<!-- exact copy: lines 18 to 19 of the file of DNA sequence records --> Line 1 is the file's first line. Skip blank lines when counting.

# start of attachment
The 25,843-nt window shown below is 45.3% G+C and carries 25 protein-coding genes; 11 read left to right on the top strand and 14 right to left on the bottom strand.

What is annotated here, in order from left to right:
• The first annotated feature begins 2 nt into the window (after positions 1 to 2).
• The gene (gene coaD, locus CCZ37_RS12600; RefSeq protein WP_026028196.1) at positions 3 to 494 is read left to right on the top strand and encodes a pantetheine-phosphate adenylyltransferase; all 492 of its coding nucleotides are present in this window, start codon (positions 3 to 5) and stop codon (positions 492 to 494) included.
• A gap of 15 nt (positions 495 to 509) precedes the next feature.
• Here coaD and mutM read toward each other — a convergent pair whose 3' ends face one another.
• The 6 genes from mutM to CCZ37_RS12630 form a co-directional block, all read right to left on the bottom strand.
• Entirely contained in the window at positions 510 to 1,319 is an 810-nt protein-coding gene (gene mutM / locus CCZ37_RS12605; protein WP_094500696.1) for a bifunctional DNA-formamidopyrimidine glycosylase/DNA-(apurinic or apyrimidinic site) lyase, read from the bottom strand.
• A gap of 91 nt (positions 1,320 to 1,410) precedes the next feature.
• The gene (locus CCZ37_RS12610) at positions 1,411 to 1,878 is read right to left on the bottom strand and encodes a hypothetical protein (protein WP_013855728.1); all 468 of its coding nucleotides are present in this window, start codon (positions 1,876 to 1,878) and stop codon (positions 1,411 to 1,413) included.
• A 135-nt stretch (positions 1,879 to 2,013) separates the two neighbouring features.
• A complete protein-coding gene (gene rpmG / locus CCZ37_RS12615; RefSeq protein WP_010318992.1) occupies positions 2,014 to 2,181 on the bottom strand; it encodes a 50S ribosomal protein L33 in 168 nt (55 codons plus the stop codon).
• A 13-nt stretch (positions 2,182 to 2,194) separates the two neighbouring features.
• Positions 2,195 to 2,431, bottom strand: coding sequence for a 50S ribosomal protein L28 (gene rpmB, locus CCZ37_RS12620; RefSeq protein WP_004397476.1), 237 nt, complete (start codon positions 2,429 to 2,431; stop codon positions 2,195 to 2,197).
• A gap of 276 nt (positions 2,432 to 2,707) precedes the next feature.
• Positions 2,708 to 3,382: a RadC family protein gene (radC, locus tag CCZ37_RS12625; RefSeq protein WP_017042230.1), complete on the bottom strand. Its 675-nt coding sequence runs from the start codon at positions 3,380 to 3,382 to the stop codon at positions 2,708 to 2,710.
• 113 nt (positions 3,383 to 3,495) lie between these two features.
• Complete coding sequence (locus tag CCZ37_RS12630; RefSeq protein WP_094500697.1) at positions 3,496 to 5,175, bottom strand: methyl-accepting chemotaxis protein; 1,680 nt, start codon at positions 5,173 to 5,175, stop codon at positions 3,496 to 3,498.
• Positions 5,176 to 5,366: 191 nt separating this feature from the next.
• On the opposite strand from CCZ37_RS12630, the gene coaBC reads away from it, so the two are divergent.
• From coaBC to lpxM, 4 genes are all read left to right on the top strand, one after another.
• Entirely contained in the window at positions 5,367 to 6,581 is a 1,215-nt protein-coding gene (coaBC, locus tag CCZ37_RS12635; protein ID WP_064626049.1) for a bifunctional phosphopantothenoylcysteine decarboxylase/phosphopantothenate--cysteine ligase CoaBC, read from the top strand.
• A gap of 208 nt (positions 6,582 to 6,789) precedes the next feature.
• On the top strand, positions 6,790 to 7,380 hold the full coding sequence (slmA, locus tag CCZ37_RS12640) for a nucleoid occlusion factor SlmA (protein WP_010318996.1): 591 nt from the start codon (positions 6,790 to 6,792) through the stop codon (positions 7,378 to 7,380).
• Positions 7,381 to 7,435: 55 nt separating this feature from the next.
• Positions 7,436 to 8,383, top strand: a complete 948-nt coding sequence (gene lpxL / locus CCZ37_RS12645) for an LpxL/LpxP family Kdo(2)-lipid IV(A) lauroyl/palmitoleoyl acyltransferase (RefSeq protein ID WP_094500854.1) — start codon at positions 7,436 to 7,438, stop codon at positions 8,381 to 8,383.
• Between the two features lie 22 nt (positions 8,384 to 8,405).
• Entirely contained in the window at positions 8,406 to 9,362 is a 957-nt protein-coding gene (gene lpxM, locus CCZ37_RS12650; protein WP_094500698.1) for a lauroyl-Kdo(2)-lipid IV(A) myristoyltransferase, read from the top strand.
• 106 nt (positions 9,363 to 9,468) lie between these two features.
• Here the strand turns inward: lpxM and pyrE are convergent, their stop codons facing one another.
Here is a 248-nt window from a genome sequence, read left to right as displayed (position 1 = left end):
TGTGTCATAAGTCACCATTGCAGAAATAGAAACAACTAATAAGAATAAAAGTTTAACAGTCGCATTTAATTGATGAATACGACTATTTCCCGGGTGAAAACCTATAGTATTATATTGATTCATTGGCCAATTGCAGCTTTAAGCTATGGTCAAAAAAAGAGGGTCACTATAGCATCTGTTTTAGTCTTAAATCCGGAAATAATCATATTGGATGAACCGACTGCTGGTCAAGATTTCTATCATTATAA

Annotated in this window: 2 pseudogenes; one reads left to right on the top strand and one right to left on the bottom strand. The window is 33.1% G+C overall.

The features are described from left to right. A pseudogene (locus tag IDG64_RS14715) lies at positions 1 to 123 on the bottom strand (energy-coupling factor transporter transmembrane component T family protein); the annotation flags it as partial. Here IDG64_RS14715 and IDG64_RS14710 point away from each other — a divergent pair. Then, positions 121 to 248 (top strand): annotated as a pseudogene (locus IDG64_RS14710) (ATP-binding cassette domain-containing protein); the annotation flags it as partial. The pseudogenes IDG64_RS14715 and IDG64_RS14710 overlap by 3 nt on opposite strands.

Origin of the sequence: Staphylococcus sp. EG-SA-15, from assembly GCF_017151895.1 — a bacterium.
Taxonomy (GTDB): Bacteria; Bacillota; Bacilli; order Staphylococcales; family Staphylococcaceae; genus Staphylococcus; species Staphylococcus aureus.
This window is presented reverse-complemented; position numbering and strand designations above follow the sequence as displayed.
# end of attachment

• Complete coding sequence (locus tag CCZ37_RS12630; RefSeq protein WP_094500697.1) at positions 3,496 to 5,175, bottom strand: methyl-accepting chemotaxis protein; 1,680 nt, start codon at positions 5,173 to 5,175, stop codon at positions 3,496 to 3,498.
• Positions 5,176 to 5,366: 191 nt separating this feature from the next.